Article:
In our somewhat-biased opinion, global health stories have remarkable staying power. They’re important, sure—but the most memorable ones often involve high stakes, ingenious interventions and inspiring outcomes. So, as we close the book on 2019, we’ve taken a fresh look at some of the stories about DGHI faculty, staff, students and partners that stuck with us. In no particular order, here are a dozen that feel just as satisfying the second (or third or fourth) time around.
In Uganda, babies born with gastroschisis, a rare birth defect where a newborn’s intestines are on the outside the body, are often seen as hopeless cases. But an international team of surgeons and trainees, led by DGHI assistant professor Tamara Fitzgerald, has been working to change that. Told through the journey of Nathaniel, one of the first Ugandan babies to be successfully treated for gastroschisis, this story reminds us of the great things that happen when people with passion and drive refuse to accept the status quo.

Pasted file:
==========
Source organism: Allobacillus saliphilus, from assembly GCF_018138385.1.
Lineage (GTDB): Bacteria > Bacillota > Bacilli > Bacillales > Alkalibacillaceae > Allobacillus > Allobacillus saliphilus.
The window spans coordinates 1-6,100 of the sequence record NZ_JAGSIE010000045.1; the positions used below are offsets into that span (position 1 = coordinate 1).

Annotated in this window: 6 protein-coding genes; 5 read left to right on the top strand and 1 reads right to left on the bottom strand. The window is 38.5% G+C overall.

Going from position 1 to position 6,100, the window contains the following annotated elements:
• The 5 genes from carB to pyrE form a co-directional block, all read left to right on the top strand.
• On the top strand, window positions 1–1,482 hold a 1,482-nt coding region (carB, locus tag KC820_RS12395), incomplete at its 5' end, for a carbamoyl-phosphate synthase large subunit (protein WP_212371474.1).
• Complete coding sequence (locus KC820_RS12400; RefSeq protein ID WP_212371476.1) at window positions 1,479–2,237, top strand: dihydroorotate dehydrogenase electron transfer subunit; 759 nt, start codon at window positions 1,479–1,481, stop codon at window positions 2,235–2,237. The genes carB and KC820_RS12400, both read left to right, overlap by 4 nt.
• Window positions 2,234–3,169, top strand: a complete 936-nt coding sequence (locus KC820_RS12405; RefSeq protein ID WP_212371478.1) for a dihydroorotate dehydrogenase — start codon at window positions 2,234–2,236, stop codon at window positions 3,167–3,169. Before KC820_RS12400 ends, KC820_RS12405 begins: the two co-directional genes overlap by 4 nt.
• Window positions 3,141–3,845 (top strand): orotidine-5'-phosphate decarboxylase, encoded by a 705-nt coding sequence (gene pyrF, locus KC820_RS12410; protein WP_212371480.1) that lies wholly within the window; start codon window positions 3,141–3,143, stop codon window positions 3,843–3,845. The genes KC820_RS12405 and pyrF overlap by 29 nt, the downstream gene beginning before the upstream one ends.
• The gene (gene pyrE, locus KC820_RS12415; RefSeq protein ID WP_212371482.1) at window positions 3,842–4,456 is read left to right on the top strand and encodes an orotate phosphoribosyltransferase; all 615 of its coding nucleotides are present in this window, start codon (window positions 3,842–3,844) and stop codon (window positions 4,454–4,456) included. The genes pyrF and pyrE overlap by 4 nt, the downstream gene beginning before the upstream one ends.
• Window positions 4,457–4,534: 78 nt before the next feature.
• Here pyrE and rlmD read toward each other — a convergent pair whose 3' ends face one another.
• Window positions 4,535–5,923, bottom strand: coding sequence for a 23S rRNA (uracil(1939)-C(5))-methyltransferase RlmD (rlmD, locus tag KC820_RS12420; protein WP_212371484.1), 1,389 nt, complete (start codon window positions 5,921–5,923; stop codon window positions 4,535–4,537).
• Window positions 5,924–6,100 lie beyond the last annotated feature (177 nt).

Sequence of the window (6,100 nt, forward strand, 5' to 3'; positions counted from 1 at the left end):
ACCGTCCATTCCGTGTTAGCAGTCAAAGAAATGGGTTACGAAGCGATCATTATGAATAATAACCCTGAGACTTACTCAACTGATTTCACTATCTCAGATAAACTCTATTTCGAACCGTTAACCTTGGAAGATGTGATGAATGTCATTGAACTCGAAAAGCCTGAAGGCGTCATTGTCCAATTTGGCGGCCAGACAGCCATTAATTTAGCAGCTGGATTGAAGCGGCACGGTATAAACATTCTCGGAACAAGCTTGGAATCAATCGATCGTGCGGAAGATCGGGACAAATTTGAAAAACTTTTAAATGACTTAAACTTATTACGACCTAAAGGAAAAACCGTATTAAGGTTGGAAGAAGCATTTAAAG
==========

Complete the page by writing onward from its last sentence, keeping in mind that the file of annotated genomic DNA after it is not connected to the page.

Wait, you can predict a malaria outbreak from space? How cool is that? In March, we reported on a new analytical tool being tested in Peru that uses satellite data to identify potential malaria hotspots up to 12 weeks before an outbreak occurs. Developed in part by the DGHI team of William Pan, associate professor of global environmental health, and funded by NASA, the first-of-its-kind tool could usher in a new generation of data-mining satellite diagnostics, giving public health officials critical lead time to deploy resources.
While AIDS-related deaths are declining for almost every demographic, adolescents are the confounding exception. When DGHI associate professor Dorothy Dow began working with adolescent HIV patients in Tanzania in 2011, she began to understand why. Many were struggling with mental health issues that complicate their ability to access and adhere to HIV treatment. With reporting and video from Moshi, Tanzania, this story explores how Dow and her colleagues are trying to reverse the trend through peer-led mental health support.